The opposition was certainly not blameless in these processes. In 2014 it was they who pulled out of the dialogue, in large part because of their own divisions. Insiders suggest that, in 2018, the fact that the opposition divisions over who would be the presidential candidate were part of their decision to pull out, especially when compounded by the government’s unwillingness to provide clear guarantees for free elections. Furthermore, strategic errors, such as canceling street mobilizations during the 2016 dialogue reduced their effectiveness and generated rancor among their base that has turned into a strong antipathy towards anything that sounds like dialogue. In each case, sitting down for talks with the Maduro government gave the latter some breathing room and demobilized the opposition. Since 2014 Maduro has continually called for dialogue. However, he only seeks it as long as it occurs in a noninstitutionalized space he can control and that produces non-binding results. If he really valued dialogue that sometimes leads to uncomfortable but binding obligations to change, he could simply recognize the National Assembly. A democratic state is, after all, little more than an institutionalized dialogue. However, he will not do that because Chavismo is a minority in the legislature and cannot control it. In the AN, the debate would be carried out by democratically chosen representatives, in proportion to their support by the public (at least in December 2015). With the two-thirds majority they obtained, the opposition would have far reaching powers. The ICG’s Terms of Reference have been well-formulated to not fall into the dialogue trap. It has an explicit mandate “not to be a mediator” nor to promote dialogue, but to push for the conditions needed for credible elections to occur so that Venezuelans themselves can elect their leaders. Of course actually carrying out this initiative will mean some sort of “dialogue” in the sense of communicating with and understanding others. However, the communication is not between the government and the opposition. This communication takes place between the ICG representatives and Venezuela’s political actors, through a sort of shuttle diplomacy. An encounter between the two sides would only happen if and when an agreement is brokered. Proceeding in this way will reduce the opposition’s political costs vis-àvis their base and radical wing who are loath to sit down with Chavismo and could prevent any kind of agreement being met. There is also no reason that such a negotiation would undermine opposition street mobilizations, given that there is no media spectacle or alternative forum drawing the attention away. Proceeding in this way will also make it more difficult for Maduro to use the dialogue to distract from his authoritarian government, and there will need to be clear mechanisms for fulfilling whatever agreements are reached. The ICG will indeed have to deflect what will be constant pressure to sponsor hollow dialogue. On the eve of the ICG meeting, Mexico, Uruguay, and Caribbean nations issued a statement in favor of a separate “Montevideo Mechanism,” which would promote a dialogue without conditions. Unsurprisingly, Nicolás Maduro immediately backed the idea. However, this initiative was stillborn as the Venezuelan opposition has made clear it would not participate in such an effort. Fortunately, Uruguay seems to be playing on two fields at the same time and hosted the ICG meeting the next day in which the group restated its commitment to new elections. Increasingly, Uruguay has made clear that it is more in line with the EU thinking on the issue. While at first the administration of Tabaré Vázquez was more interested in the proposal to organize dialogue with no preconditions, it has become clear that Uruguay has abandoned this idea. Vázquez implicitly demonstrated this commitment by participating in the technical visit to Caracas and made it explicit in a February 14 joint statement with Argentine President Mauricio Macri. Some of this initial hesitation was due to divisions within the governing Frente Amplio coalition, but these have been smoothed out. On February 27, José “Pepe” Mujica explicitly called for new presidential elections in Venezuela, which is deeply significant as he is viewed as an immense moral authority among leftist sectors in Uruguay that were still somewhat supportive of Maduro and were critical of Vázquez’s policy.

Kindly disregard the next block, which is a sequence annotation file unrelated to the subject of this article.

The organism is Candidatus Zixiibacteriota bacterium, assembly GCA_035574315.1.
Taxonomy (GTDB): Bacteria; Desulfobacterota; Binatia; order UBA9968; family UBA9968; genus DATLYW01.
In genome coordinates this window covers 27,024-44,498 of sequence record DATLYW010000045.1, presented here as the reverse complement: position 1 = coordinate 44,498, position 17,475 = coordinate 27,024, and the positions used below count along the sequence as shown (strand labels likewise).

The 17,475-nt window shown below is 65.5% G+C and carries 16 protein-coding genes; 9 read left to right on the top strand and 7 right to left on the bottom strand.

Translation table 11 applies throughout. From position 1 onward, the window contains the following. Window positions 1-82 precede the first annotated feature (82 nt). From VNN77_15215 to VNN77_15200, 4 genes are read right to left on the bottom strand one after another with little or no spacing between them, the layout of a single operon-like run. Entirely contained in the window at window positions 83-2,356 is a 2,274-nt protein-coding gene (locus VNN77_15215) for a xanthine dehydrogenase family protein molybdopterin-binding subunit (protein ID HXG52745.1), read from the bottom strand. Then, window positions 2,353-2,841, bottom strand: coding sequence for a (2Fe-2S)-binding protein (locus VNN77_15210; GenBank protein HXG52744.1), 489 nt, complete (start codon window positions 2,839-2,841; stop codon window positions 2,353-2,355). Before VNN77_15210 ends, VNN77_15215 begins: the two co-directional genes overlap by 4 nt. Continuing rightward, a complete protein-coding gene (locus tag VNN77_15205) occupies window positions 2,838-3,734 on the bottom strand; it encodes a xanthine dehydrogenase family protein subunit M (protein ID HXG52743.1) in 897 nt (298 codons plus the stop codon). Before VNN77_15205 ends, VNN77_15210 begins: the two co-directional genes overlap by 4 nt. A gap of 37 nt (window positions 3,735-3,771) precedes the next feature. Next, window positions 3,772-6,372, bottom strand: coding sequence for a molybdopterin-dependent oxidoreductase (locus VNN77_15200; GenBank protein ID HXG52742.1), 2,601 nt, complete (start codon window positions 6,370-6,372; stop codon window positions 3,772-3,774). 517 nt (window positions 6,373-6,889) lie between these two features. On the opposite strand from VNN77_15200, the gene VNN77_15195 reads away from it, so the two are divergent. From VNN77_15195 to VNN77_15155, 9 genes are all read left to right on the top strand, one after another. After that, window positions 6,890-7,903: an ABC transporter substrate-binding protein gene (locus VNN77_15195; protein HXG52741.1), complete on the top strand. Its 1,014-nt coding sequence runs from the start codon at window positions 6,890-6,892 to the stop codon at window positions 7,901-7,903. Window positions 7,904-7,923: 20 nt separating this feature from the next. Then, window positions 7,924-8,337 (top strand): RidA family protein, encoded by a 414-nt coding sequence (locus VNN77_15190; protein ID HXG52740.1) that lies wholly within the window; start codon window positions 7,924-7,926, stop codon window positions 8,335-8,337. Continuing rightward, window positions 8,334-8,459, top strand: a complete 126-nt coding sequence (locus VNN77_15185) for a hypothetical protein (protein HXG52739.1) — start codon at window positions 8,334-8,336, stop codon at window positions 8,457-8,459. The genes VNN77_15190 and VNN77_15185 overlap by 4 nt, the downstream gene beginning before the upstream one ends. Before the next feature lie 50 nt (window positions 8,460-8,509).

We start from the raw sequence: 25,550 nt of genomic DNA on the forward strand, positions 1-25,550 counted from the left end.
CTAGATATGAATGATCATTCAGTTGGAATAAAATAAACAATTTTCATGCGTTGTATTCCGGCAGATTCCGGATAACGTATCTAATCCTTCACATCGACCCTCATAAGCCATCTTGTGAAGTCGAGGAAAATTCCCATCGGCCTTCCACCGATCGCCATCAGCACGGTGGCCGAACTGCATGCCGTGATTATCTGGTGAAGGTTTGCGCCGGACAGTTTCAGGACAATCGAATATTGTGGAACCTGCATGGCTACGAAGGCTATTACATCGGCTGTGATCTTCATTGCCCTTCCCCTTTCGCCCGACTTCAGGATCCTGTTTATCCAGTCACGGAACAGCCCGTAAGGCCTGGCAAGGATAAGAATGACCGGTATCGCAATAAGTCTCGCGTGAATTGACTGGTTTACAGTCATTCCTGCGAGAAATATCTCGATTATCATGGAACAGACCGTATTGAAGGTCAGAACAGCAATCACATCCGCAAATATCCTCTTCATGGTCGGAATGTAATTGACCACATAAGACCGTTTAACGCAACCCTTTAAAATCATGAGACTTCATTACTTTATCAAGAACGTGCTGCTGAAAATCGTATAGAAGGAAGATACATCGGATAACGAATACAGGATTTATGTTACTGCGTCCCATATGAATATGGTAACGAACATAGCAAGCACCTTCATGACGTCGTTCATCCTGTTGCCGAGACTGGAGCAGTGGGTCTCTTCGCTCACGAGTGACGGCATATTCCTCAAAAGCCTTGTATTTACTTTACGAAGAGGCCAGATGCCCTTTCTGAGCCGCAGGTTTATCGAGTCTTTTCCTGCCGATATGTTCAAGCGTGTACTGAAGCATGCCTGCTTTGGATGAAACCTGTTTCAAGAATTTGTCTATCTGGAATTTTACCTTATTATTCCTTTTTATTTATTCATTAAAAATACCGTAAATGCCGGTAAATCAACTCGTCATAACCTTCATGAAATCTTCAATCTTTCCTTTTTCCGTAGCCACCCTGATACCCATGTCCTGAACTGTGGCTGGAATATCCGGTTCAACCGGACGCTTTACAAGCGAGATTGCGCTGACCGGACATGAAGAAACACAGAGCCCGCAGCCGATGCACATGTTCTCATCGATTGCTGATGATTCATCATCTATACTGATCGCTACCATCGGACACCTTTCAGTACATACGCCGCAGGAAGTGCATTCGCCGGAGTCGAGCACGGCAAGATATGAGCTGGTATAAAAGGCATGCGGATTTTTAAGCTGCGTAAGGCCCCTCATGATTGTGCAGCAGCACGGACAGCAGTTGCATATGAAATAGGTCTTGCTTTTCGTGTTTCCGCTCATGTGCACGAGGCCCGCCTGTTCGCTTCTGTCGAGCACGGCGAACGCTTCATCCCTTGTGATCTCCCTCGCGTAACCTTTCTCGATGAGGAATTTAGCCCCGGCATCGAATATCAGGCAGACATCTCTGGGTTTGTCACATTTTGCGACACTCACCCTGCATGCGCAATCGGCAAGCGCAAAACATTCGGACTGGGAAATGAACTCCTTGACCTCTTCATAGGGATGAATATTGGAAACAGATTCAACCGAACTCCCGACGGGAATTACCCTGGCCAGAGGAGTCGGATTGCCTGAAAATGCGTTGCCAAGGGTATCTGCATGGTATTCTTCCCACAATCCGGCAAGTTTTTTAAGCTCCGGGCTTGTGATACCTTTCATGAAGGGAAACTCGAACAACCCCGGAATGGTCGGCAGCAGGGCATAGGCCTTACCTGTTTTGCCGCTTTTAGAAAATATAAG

The United States